FlacoAlto (4011) - Tucson, Arizona, USA - AUG 2, 2012
3.3 AROMA 6/10 APPEARANCE 4/5 TASTE 6/10 PALATE 4/5 OVERALL 13/20
Nice cascading, creamy textured, pale amber tinged, tan head; the head leaves some nice, layered lacing on the sides of my glass as I slowly work my way through this beer. The beer, once the tight bubbles clear, is a bright amber color that shows a clear, nice copper hue when held up to the light. The aroma smells of hoppy grapefruit, and green, herbal, not quite vegetal hops up front. Whole grain cracker malt notes play a supporting role here, and the barrel influence is quite light; this last seems to accentuate the herbal and green hop notes more than being noticeable in and of itself.
Creamy textured and still quite hoppy and bitter tasting; up front the citrus and herbal hops dominate, while the finish starts to see the oak component start to interject, it mingles / mixes quite well with the bitter hops, but adds some astringency and again accentuates the herbal side of the hops. Flavors of white pepper, ruby-red-grapefruit, bitter herbs, green wood, and orange juice all mix together into a pretty seamless whole. The body is really quite smooth, this does have some viscosity to it, but comes off much lighter than it would otherwise due to the much suppressed carbonation. The finish has a nice, noticeable, but still reasonably light, spiciness to it from the oak; at times it can taste quite woody in the finish, but at all times the oak is but a single component of the flavor of this beer. As the beer warms up the maltiness starts to pick up a bit more; a touch caramelized in character, perhaps a hint of toasted nutty notes, but mostely whole grain cracker like character softly influences the flavor of this beer.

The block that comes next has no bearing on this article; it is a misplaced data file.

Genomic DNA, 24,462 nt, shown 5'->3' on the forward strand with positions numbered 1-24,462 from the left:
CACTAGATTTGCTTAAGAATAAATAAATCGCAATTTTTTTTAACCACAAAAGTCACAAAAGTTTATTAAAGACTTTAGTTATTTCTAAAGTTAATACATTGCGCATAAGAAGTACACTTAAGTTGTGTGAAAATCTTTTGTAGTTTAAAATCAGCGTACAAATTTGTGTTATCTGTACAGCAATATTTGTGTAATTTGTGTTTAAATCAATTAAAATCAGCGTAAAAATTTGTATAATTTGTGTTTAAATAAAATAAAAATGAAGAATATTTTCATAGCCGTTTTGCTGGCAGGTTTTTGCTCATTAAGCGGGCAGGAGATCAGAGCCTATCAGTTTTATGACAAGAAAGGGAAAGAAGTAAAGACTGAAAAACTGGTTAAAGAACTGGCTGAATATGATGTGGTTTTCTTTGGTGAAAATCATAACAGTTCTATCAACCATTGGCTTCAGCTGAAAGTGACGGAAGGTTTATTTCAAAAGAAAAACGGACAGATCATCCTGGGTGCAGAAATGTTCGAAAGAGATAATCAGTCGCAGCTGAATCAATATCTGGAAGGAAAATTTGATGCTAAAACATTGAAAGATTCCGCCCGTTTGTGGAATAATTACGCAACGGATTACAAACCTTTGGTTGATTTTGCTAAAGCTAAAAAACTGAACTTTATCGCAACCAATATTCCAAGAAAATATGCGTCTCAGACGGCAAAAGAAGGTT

This must not be the first use of this barrel, the character is somewhat muted, or said better, quite well integrated with the base beer; I really like that it doesn’t overwhelm the hoppy base beer. Not bad, and enjoyable even, but I still can’t but help think that the base beer is better without the oak / barrel addition, no matter how well integrated it is; actually a heavy dose of dry-hopping in the barrel might make this a bit more vibrantly hoppy and even better tasting, to my palate at least.